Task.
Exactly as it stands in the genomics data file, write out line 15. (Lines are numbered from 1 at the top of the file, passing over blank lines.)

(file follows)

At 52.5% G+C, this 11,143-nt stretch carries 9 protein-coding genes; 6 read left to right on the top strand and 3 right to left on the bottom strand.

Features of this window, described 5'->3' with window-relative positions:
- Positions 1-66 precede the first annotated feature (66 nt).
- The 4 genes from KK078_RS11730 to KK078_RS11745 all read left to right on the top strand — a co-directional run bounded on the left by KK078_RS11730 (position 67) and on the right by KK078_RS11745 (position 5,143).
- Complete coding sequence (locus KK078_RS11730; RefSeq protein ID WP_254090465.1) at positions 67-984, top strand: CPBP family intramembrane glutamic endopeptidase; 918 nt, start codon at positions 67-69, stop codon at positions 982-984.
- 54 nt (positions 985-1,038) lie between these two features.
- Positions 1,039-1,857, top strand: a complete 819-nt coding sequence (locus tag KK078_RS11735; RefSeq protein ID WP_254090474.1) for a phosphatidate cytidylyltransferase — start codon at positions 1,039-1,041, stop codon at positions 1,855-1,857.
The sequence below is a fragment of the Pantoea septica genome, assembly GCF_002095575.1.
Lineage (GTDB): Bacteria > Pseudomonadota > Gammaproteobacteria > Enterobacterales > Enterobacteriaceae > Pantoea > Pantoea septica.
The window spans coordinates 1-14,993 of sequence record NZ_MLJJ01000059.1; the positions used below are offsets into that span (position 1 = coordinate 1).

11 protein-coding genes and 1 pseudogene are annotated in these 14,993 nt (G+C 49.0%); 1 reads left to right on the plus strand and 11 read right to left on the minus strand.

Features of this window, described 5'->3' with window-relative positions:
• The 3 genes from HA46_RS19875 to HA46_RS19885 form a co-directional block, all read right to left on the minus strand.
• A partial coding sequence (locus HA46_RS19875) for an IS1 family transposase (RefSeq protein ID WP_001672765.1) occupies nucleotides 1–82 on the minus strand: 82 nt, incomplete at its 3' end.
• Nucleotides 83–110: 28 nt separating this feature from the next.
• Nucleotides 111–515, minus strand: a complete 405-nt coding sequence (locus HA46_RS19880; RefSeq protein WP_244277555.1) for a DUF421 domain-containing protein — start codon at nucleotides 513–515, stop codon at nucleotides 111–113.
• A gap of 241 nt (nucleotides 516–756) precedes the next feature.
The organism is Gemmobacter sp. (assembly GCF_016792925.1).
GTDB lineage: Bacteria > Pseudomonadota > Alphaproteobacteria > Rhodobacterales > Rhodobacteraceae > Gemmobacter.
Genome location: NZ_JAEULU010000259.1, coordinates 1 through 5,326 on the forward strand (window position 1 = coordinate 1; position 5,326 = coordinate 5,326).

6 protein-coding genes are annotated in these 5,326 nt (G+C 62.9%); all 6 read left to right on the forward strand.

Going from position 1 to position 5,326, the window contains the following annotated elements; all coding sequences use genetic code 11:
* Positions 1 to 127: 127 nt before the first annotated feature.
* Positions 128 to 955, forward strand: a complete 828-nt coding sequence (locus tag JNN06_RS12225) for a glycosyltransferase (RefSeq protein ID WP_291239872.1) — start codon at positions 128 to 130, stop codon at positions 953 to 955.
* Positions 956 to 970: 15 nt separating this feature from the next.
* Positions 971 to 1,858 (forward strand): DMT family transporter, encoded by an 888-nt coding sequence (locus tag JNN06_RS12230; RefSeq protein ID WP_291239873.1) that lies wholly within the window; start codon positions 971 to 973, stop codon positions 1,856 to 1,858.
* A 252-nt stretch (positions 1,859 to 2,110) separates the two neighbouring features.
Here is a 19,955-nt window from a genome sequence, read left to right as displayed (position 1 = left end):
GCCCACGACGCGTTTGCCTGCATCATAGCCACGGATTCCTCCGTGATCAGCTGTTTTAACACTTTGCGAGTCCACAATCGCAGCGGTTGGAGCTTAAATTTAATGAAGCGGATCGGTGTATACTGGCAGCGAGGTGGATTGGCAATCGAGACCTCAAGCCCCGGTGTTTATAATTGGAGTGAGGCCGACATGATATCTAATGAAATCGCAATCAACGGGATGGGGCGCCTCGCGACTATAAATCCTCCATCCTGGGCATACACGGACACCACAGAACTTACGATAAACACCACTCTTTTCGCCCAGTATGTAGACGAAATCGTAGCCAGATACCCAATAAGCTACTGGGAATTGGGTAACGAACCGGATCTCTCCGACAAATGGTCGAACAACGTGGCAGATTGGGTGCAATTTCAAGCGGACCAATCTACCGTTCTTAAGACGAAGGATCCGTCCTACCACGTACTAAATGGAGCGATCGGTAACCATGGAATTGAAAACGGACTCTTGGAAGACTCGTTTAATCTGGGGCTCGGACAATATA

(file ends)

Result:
• Nucleotides 83–110: 28 nt separating this feature from the next.